Thursday, July 2, 2009
It's Flag Day in Curacao.
But wait, there's more.
It's Dan Rowan's birthday (1922).
And Larry David's (1947).
And Jerry Hall's (1956).
Here's your Today in History -
One day in the second half of the ninth century, a poor young woman on her way to the market dropped her basket of eggs, breaking all of them.
The young woman knelt on the ground beside the fallen basket and began to weep.
The local bishop had been out for his morning stroll and happened to see the entire episode. He attempted to console the woman, but she was having none of it. Without the eggs, she had nothing to sell at market. Nothing to sell meant no money to sustain her family. Being unable to sustain her family meant, well, what it usually means: degradation, illness, and eventually death. Soothing words from a bishop weren't much help.
The bishop then prayed for her pain to be eased. When he was done praying, the woman looked into her basked and saw that all of the eggs had been made whole.
"Wot's all that about, then?" she asked.
"It is a sign of God's grace and compassion," the bishop said. "I am but his—"
"God fixed me eggs, what?"
"All things are possible with God," the bishop began, but the poor young woman interrupted again.
"All-powerful God? All-knowing God? I work meself to death eight days to the week, and when he finally comes through with a miracle—it's fixin' me eggs? What about a floor for me hut? What about clothes for me young-uns? What about—"
It is probably not necessary to record the full text of the woman's stirring solecism.
That great religious leader was St Swithun, who died on this date, in 862, . He was the Bishop of Winchester and royal counselor to kings Egbert and Aethelwulf.
History tells us very little about St Swithun, besides the fact that he died when he did, which is why I bring him up: someone ought to invent a life for the guy. Maybe he was raised by wolves. Maybe he was kidnapped by pirates. Maybe he found a genie in a bottle and was granted him three wishes. Or maybe he fell in love with the beautiful red-headed daughter of a rival landowner and they had a tempestuous love affair before tragedy struck her down and Swithun turned to religion for consolation. Who knows? Nobody.
So make up a St Swithun you can live with.
(Remember, if it rains on July 15th, St. Swithun's day, your bread will turn moldy.)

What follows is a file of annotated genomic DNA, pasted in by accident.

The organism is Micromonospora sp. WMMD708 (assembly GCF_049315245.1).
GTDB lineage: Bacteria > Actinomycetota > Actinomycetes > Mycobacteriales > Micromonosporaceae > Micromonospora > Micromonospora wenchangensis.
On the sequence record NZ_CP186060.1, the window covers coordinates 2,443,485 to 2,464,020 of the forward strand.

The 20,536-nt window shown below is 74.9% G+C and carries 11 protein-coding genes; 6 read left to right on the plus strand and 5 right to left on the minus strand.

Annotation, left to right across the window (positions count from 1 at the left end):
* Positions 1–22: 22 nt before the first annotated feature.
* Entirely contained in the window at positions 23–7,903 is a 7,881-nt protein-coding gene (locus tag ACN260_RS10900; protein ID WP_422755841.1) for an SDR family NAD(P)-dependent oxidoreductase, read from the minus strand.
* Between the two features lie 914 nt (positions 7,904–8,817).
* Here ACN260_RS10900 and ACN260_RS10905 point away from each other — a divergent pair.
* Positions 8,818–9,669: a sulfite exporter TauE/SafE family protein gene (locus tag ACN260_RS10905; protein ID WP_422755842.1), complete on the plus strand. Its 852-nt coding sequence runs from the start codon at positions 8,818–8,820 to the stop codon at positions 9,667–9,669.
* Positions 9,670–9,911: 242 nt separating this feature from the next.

127 years ago today, Charles J. Guiteau stood up in the lobby of the B&O Railroad Depot in Washington, DC, and yelled, "I am a stalwart and Arthur is President now!" The event might have passed without notice had Guiteau not been shooting President James Garfield at the time.
A wounded President Garfield lingered for 11 weeks, during which time surgeons attempted to find the bullet which had lodged in his back. The state-of-the-art technology for removing foreign objects from the body was at that time the hand. Dozens of physicians, nurses, and curious hangers-on probed Garfield's wound with their fingers in search of the bullet that had struck him. The inevitable infection of his wound killed him.
Charles Guiteau was hanged on June 30, 1882.
July 2, 1900 -
Count Ferdinand von Zeppelin airship LZ-1, takes the first zeppelin flight over Lake Constance near Friedrichshafen, Germany.
Unfortunately zeppelin travel never really took off; he did not offer beverage cart service at the time.
Well, that and the whole Hindenburg thing.
July 2, 1937 -
Attempting to become the first female pilot to circumnavigate the globe in an airplane, Amelia Earhart disappears over the Pacific with her navigator, Fred Noonan.
She still holds the record for a spouse going out for a carton of milk and not returning.
48 years ago today Ernest Hemingway blew his brains out at his home in Ketchum, Idaho. Hemingway was a writer. He was also a man. He knew things about being a man. He also knew things about trying to be a man.
He wrote about them, those things. He wrote love stories and stories about fishermen and soldiers. He liked to write. And in the end he blew his brains out. Maybe that means something. Maybe it doesn't. Either way, don't bother asking for whom the bell tolled.
It wasn't for you.
On this date in 1964, President Lyndon Johnson signed the Civil Rights Act, prohibiting racial discrimination.
Barack Obama is proof that America has remained a paragon of racial harmony to this very day.
And so it goes.